Now pour into your bottles or jars leaving pletty of room at the top, otherwise the glass could burst. Suffice to say broken glass in the hand is not good. If you are using plastic bottles you don’t have to worry because it will expand. For glass brewing bottles like mine you want to fill a little past the start of the neck on the bottle. For mason jars leave about 2 inches, usually this is right at the last filling line on the glass.
Now stick them in the bath tub and let sit at room temperature for 2 days but no more. Putting it in the bath tub is always a good idea, just incase the bottles were to burst. Yeast like many other organisms grow at an exponential rate. To us that means we can let it fizz our soda and eat our sugars for 2 days and know that the alcohol content will stay low (probably around the level of grape juice or the like). If you wanted alcohol you’d have to let it sit much longer at room temperature. Although I’d recommend talking to an experianced brewer if this is what you’re after. Many folks from the prohibition days found out the hard way that if you dont know what you are doing you could go bind or die, so read up on alcohol if that is your aim. Me being 18 and not much of a beer enthusiast I’m ok with amazing root beer.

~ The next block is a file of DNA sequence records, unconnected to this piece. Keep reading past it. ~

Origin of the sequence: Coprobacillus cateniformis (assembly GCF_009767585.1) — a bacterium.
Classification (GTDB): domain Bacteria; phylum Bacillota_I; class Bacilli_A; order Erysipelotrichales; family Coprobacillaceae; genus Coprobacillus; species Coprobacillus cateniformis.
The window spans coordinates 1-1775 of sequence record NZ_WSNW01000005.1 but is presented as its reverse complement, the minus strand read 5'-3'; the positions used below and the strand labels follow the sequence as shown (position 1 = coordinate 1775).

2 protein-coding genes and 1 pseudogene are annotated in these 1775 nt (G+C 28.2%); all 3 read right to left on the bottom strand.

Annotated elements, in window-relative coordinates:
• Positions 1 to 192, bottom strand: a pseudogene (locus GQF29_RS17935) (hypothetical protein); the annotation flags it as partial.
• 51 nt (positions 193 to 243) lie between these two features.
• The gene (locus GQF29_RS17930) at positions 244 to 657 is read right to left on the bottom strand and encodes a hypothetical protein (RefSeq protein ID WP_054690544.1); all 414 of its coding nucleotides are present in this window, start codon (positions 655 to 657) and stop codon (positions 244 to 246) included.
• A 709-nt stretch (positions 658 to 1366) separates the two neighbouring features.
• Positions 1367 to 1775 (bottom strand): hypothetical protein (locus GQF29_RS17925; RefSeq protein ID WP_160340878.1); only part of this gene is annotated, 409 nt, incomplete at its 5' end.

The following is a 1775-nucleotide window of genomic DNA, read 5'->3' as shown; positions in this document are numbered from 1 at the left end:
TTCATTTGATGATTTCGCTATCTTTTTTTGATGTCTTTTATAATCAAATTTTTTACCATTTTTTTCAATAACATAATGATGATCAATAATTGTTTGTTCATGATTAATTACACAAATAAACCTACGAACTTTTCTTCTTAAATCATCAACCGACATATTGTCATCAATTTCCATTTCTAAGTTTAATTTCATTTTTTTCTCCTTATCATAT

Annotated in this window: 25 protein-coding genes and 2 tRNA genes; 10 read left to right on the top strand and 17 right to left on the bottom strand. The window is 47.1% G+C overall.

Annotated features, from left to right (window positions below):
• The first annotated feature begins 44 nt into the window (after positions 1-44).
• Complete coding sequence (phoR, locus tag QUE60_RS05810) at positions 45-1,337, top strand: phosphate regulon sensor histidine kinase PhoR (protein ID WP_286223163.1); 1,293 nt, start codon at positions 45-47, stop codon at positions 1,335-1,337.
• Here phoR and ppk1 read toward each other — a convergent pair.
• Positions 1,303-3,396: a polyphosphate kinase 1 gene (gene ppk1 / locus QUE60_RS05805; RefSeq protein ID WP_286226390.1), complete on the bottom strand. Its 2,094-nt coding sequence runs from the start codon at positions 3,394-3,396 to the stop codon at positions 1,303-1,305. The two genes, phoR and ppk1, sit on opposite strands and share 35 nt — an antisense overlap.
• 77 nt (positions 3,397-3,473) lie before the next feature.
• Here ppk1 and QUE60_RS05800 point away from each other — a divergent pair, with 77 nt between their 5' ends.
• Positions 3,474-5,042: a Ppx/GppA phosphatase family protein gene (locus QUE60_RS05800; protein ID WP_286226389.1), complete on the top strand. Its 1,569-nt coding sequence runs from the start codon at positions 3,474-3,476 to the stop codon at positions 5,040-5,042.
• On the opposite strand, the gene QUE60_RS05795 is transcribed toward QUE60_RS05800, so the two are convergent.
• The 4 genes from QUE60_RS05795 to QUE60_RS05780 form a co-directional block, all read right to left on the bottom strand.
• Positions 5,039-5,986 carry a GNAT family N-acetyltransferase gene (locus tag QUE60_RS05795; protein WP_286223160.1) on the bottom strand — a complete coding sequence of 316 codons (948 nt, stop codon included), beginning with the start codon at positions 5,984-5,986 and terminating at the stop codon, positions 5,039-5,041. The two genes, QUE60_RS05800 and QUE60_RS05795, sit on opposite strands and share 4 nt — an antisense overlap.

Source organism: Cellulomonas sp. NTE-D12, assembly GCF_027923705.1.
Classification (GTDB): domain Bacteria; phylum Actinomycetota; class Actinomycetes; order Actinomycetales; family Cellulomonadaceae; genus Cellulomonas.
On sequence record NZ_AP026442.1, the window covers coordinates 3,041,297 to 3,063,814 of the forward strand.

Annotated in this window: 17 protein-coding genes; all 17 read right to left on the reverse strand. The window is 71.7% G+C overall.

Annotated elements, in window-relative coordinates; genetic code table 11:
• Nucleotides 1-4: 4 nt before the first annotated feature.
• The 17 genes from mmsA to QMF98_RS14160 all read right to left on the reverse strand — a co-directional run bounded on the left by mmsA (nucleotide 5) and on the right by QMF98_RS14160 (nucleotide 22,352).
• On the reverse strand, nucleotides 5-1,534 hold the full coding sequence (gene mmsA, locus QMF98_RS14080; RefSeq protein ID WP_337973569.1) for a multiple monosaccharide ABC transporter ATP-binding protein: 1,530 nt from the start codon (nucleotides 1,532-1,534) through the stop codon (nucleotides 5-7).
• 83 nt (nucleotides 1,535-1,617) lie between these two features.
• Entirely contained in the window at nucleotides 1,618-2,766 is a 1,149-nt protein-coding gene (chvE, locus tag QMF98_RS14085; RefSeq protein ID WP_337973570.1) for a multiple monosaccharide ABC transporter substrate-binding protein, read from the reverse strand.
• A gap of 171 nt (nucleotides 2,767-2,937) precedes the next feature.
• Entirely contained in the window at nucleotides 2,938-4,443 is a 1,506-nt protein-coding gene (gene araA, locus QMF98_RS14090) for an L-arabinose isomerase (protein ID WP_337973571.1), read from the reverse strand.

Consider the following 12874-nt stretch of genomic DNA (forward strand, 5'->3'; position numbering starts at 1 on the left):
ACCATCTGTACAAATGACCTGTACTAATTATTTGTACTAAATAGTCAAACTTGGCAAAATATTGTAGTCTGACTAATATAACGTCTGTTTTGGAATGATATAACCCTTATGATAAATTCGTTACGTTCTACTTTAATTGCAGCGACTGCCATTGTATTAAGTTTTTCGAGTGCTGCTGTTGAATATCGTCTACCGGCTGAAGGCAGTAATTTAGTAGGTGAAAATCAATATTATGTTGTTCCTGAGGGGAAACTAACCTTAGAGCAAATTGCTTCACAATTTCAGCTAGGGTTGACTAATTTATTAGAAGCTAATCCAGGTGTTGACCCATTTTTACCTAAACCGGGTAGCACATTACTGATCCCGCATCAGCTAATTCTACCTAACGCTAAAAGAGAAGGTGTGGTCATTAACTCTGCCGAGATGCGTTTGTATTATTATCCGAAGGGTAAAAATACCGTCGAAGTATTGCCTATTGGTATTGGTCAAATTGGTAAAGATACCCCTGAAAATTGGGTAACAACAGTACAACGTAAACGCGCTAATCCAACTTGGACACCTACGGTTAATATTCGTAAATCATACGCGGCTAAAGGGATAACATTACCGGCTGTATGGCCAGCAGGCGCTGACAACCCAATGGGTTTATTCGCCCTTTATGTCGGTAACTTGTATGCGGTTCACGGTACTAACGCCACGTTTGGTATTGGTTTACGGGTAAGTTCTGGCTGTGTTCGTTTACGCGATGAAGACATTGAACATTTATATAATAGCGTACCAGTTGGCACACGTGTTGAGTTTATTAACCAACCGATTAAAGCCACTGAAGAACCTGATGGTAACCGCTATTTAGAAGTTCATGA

After letting the brew sit in the tub for 2 days at room temperature stick it in the refrigerator to let it cool down. When yeast is cold it goes dormant ensuring us that it won’t continue to ferment and turn into alcohol. I’m not sure how long it will last in the refrigerator because me and my family drink it within days but I’d imagine a few weeks.
Step 4: Enjoy
Be careful when opening it for the first time sometimes it foams a little too much. Drink in good health with friends and family. Don’t be afraid to clink glasses around and let out a good L’chiam as us jews say. I hope this instructable has been helpful. Please like and vote for it in the “Sweet Tooth” instructable contest. Also subscribers are always welcome, I may be adding sodas in the future as I have quite a few other good soda recipes as well as some different crafts and builds.